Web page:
There are few things better in life than long summer nights spent by the fire when camping. Whether you’ve been camping for years or setting out for your first foray this summer, you want to have your gear dialed in. While you don’t need to go broke buying gear for your summer camping adventures, you want to ensure you have all the basics covered.
Most likely this is a tent, but it could also be a bivy or even just the back of your car. However you go about it, make sure it’s something with enough room that won’t leak water should you run into some summer rains. For tents, a good rule of thumb is if you want the size to be one more than the people actually sleeping in it — e.g., two people should use a three-person tent.
Just because the days are long doesn’t mean the light is endless (unless you’re in Alaska). You don’t need a lot, but you want to ensure you have a good headlamp and/or a compact LED flashlight. If you’re going for a headlamp, look for something with multiple stages of light and a red light option.
This consists of a sleeping bag and a sleeping pad. It may be difficult to choose with plenty of options on the market. A good rule of thumb is to assume that whatever the sleeping bag is rated is 10 degrees or so below its true comfort rating. So, if you’re heading somewhere with an overnight low of 50 degrees, you want a 40-degree bag. While this depends on your gender and whether you tend to sleep warm or cold, it’s a decent rule of thumb.
The best sleeping bag in the world won’t live up to its rating without a good sleeping pad. Whether you want to go with a closed-cell foam or inflatable pad (or both) is up to you. Just make sure it’s appropriately rated. Look for a three-season sleeping pad and check the R-value against the temperatures you expect to be in.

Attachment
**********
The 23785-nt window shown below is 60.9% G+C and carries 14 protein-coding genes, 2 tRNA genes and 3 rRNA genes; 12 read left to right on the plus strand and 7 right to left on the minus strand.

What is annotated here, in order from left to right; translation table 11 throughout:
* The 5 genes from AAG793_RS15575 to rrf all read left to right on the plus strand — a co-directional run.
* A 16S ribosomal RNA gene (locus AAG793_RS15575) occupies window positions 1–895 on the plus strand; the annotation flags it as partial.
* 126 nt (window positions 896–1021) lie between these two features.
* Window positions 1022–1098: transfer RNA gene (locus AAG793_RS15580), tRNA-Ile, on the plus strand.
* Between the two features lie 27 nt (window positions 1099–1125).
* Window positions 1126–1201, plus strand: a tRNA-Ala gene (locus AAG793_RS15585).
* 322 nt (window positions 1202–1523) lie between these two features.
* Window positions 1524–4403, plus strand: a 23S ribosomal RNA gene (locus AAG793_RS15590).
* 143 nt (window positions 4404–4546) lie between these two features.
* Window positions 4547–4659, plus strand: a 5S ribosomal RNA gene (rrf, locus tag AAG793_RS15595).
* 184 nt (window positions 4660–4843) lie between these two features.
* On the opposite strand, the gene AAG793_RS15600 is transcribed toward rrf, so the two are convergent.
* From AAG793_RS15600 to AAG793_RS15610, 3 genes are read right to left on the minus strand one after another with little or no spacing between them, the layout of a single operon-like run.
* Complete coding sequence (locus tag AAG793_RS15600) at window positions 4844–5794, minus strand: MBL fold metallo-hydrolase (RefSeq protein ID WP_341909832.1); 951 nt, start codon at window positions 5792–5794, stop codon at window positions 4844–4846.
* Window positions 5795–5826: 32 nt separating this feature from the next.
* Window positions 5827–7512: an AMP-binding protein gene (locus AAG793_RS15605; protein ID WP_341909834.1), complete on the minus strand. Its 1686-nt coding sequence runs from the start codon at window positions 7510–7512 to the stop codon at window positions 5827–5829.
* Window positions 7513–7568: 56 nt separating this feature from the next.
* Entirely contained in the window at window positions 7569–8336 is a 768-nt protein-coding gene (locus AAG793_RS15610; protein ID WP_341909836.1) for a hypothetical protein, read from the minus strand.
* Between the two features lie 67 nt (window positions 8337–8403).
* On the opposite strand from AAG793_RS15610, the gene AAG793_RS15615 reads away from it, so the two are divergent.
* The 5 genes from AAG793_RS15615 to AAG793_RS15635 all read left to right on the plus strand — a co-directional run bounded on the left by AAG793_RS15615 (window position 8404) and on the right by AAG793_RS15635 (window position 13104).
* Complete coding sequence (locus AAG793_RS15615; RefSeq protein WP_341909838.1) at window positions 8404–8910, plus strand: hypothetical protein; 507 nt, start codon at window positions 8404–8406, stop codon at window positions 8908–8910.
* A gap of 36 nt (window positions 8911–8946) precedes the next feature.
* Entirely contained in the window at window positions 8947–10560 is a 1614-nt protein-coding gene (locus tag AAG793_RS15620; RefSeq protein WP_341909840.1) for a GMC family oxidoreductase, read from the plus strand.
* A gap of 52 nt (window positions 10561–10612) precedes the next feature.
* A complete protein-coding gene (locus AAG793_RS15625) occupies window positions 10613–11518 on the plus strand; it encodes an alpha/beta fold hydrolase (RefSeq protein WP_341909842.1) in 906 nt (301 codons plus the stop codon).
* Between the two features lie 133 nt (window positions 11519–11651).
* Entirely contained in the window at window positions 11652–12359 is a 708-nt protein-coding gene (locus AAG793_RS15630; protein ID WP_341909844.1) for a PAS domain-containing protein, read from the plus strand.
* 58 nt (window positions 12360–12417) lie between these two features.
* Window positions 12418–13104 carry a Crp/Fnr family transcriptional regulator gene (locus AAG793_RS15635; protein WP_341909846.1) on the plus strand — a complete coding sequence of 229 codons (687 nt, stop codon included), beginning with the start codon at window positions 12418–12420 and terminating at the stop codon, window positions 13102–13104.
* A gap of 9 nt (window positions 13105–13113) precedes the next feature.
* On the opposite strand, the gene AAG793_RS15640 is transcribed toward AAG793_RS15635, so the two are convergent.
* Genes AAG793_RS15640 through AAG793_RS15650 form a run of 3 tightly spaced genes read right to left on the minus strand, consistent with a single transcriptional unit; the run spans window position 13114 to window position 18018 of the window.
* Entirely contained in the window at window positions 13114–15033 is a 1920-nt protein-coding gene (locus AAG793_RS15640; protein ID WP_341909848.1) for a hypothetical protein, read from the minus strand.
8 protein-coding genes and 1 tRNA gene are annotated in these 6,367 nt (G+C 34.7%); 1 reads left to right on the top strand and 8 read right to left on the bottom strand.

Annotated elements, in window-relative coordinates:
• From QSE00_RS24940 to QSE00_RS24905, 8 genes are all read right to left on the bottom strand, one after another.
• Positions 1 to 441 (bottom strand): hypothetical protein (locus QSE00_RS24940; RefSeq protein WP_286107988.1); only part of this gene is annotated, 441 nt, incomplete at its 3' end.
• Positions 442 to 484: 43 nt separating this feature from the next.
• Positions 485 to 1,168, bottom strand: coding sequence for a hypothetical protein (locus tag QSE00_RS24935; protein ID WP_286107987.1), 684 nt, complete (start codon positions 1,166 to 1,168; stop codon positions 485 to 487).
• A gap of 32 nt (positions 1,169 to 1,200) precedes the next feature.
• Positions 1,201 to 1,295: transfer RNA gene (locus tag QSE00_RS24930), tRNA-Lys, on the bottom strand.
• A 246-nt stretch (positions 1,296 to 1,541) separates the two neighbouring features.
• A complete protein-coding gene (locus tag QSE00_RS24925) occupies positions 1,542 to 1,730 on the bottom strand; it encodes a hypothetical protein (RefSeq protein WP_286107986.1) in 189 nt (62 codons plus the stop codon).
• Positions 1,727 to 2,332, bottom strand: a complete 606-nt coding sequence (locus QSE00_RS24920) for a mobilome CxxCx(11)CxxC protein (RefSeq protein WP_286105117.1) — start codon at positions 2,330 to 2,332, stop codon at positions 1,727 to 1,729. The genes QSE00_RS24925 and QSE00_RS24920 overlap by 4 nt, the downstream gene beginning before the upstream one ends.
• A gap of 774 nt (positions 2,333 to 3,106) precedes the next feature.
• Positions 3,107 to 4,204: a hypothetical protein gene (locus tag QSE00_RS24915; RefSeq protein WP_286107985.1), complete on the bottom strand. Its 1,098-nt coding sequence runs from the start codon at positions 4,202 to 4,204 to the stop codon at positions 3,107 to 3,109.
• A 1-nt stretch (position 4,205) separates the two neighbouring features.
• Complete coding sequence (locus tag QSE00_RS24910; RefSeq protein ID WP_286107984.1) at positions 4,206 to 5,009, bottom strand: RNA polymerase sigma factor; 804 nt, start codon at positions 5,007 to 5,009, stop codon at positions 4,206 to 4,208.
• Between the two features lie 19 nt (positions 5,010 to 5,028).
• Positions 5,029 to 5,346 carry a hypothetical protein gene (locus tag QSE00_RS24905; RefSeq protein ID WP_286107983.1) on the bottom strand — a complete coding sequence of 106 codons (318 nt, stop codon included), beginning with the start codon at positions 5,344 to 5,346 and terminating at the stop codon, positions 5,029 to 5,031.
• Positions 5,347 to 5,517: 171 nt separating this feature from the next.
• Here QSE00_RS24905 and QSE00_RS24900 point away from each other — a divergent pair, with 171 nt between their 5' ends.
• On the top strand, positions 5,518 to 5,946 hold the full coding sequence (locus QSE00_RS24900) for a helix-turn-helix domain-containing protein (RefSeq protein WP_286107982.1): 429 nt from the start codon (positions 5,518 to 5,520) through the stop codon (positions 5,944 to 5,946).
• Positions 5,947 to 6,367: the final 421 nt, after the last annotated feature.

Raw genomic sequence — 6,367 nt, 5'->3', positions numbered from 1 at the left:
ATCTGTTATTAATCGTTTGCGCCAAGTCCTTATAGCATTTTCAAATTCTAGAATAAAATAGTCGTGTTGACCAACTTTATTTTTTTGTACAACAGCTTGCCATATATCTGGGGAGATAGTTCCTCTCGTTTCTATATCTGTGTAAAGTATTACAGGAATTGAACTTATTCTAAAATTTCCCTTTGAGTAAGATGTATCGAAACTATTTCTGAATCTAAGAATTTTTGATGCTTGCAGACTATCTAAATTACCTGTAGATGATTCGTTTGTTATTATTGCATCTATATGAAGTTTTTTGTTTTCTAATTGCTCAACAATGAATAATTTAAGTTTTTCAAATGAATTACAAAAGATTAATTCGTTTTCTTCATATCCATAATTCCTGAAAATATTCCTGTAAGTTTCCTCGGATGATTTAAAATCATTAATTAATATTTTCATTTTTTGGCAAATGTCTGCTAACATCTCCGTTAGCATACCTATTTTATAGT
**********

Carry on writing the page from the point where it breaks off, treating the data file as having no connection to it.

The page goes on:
Yes, you want to be off the grid and in nature. However, you still want to ensure someone has a charged phone in an emergency. While you could hop in your car and wait until your car charger brings your phone back to life, there are simpler options. A portable power bank is your best option. Keep it with you in your sleeping bag if overnight temperatures get cold to preserve its battery life.
You don’t need a full outfit from REI, especially in the summer. You’re fine if you have athletic, breathable clothes and good hiking boots or shoes. You’ll likely want to pack layers, especially if camping at higher altitudes — but as long as you avoid cotton in favor of technical fibers, you’re fine. Bring some extra socks in case they get wet, and you’ll be good to go! A hat is never a bad choice either.
A Good Backpack
Whether you need something large for multiple nights in the backcountry or just a simple daypack, you want something you can count on. You can get away with an old backpack in the short term, but if you plan on camping for years, it’s likely worth investing in a high-quality bag.
Emergency Car Gear
Camping can often bring you to remote places, so you’ll need to be a bit self-sufficient. Make sure you have the gear necessary to change a tire as well as a fully-charged battery jumper. If you’re camping in popular national parks or national forests, you’ll likely have plenty of people pass by to help. However, if you like to disperse camp or go off the beaten path, you may not have that luxury.
Basic First Aid
If you’re camping in the front country and just going for day hikes, this may not be as much of a concern. In those cases, a simple first aid kit that can treat cuts and scrapes is probably all you need. However, if you like to backpack for multiple days at a time, you want something a bit more substantial. While you’ll likely never sustain a serious injury backpacking, you never want to be caught unprepared.
A Sense of Adventure
Heading out into nature for warm summer nights is a relaxing and rejuvenating experience. Seeing camping gear checklists can make it seem like an insurmountable task, but that simply isn’t true. Plenty of these pieces of gear are one-time purchases. You’ll have a great time if you’re knowledgeable and don’t take unnecessary risks. When in doubt, go camping with friends who can help you. Camping together is always more fun anyway!